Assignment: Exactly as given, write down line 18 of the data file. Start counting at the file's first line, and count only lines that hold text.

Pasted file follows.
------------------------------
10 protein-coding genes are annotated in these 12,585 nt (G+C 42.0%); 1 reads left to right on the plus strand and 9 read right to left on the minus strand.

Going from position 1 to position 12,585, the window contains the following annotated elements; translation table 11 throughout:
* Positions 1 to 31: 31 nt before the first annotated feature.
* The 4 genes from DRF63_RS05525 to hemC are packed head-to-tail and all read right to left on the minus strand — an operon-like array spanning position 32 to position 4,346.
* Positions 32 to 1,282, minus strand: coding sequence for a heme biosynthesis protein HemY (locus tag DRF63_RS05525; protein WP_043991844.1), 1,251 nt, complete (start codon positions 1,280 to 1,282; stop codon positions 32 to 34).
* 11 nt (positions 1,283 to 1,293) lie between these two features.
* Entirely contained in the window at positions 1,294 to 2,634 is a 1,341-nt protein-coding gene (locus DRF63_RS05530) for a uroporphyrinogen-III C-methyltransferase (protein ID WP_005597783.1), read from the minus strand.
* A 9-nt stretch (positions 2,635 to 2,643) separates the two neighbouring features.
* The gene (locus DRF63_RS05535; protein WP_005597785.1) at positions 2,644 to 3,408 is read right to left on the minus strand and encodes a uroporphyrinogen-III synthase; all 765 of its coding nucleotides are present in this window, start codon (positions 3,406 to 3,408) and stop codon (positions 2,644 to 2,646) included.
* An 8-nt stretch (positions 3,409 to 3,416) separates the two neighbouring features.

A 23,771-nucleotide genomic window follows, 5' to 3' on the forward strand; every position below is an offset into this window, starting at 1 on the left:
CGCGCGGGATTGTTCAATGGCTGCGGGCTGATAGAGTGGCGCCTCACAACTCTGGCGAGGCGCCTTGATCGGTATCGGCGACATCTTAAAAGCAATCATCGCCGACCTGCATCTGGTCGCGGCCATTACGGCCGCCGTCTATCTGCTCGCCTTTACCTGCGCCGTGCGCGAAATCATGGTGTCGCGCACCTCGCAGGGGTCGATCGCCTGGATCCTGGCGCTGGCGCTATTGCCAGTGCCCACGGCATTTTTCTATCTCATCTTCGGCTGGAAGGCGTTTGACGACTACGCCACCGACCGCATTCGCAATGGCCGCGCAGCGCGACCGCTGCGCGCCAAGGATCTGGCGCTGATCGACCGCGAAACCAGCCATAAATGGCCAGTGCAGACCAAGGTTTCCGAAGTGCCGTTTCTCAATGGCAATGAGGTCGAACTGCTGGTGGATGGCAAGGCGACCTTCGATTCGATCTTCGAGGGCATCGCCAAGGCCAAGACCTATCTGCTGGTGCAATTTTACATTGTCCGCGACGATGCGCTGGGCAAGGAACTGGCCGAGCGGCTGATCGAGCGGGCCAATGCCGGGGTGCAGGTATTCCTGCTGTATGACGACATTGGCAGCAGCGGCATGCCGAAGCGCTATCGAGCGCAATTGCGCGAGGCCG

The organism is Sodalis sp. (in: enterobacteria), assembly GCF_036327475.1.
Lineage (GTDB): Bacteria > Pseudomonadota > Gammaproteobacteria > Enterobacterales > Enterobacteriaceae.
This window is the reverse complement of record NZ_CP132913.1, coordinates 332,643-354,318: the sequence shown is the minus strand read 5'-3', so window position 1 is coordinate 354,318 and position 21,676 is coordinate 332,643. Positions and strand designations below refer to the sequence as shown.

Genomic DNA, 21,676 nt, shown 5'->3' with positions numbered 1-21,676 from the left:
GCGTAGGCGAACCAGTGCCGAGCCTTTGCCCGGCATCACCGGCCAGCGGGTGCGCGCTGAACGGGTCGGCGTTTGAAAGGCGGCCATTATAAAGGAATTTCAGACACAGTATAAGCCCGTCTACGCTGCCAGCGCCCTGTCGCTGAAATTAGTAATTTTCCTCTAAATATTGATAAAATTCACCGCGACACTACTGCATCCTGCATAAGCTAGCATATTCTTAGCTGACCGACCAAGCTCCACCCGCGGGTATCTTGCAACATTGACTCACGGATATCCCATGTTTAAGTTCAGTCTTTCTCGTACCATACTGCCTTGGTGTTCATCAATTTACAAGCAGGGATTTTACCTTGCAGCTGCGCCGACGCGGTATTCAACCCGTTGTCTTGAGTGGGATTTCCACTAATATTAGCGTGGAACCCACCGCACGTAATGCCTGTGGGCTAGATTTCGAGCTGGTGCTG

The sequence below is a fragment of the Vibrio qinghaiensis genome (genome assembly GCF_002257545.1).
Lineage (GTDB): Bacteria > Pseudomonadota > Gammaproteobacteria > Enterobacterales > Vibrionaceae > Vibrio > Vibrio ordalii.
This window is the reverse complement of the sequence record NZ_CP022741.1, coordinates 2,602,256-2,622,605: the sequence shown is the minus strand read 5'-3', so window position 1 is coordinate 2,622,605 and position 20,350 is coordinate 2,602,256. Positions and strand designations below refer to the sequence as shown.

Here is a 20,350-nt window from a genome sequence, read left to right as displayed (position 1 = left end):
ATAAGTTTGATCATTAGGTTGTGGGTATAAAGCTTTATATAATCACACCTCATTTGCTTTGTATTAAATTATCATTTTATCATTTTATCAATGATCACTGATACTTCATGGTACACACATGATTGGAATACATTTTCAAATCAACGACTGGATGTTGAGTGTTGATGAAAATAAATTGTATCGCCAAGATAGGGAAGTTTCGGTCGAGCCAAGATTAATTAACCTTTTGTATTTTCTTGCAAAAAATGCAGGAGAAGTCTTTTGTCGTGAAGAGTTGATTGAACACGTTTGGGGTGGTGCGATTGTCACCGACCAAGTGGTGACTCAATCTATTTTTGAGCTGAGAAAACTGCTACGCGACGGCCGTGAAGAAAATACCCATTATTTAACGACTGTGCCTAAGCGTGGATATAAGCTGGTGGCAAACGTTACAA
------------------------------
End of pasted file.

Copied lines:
The sequence below is a fragment of the Vibrio qinghaiensis genome (genome assembly GCF_002257545.1).